Designing a Microhydraulically driven Mini robotic Squid
MIT Lincoln Laboratory Lexington United States
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The realization of a standalone microrobotic platform has thus far been elusive due to size, weight, and power constraints. Recently, a novel microhydraulic electrowetting actuator MEA has been developed at MIT Lincoln Laboratory, enabling powerful, efficient, and scalable actuation. The MEAs use of efficient 65, low-voltage electrowetting 25 V and high power density favorably positions the actuator for applications in microrobotics, which includes systems on the centimeter-scale and below.In this thesis, I present the design of a miniature robotic squid which features the MEA as the driving component. The system was inspired by cephalopod paralarvae, which predominantly rely on jet propulsion in their early stages of development. The squid robot can produce thrust by diaphragm pump-like operation, in either single-acting or double-acting modes. Since the actuator is a critical component, further modeling and analysis on the MEA is first presented and confirmed by experiments. After demonstrating actuator reliability, the design and fabrication of the squid are presented, from component-level considerations to system assembly procedures. High-resolution 3D printing methods are exploited to fabricate monolithic, multi-material structures and to develop passive flap check valves for gauging the pumping capability of MEA. The pump characteristics are modeled and tested, achieving flow rates of up to 1.79 mLmin. A finalized robotic squid design is predicted to swim at a velocity of 3 cms, which is comparable to that of young squid.Suggestions are made for the continued development of the mini-robotic squid. It is hoped that the squid design presented herein will serve as a precursor to more advanced, standalone microrobotic systems, which may find use in medicine and defense-related applications.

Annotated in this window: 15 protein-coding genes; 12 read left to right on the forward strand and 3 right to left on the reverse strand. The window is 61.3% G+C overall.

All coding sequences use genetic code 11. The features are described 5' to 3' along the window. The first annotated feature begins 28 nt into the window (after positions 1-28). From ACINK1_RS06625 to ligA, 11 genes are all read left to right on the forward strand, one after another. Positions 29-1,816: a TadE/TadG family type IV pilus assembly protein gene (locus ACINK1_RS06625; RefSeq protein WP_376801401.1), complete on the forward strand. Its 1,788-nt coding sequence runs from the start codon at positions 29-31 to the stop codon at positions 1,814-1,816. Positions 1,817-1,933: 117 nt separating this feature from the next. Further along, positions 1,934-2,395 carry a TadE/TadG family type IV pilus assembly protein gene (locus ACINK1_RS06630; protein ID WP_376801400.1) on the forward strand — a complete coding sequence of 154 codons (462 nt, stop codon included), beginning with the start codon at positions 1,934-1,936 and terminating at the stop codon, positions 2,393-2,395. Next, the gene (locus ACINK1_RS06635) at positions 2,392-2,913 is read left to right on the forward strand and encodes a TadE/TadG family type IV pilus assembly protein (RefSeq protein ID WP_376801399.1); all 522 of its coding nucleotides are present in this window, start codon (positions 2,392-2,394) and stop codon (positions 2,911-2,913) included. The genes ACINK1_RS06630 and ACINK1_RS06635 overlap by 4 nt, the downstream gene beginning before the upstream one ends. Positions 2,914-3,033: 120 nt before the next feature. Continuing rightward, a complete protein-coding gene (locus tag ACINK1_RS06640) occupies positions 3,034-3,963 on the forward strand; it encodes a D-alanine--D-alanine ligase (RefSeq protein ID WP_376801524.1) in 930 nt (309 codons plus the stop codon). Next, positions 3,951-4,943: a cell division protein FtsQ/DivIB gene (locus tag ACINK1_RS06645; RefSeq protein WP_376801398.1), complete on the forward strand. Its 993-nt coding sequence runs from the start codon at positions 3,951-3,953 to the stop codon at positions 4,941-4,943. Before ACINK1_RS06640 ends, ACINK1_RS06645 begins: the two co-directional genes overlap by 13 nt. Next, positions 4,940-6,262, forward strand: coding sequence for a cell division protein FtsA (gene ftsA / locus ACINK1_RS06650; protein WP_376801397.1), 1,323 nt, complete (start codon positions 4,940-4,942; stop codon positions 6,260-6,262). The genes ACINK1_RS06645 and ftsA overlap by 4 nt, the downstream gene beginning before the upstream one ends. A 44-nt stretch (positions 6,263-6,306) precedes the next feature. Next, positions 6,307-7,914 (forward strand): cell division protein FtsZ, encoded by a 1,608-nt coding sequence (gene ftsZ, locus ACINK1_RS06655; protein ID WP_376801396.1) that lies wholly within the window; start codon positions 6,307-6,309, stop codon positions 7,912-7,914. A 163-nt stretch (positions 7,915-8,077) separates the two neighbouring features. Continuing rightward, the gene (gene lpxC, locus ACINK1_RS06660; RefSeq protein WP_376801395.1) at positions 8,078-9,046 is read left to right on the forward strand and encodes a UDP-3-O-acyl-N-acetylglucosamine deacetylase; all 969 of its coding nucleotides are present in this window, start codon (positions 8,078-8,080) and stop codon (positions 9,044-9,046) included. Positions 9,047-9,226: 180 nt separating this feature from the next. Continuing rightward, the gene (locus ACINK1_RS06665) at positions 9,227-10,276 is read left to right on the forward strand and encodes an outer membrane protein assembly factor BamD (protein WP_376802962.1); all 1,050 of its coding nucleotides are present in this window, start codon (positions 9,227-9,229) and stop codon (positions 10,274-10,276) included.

- Electrical and Electronic Equipment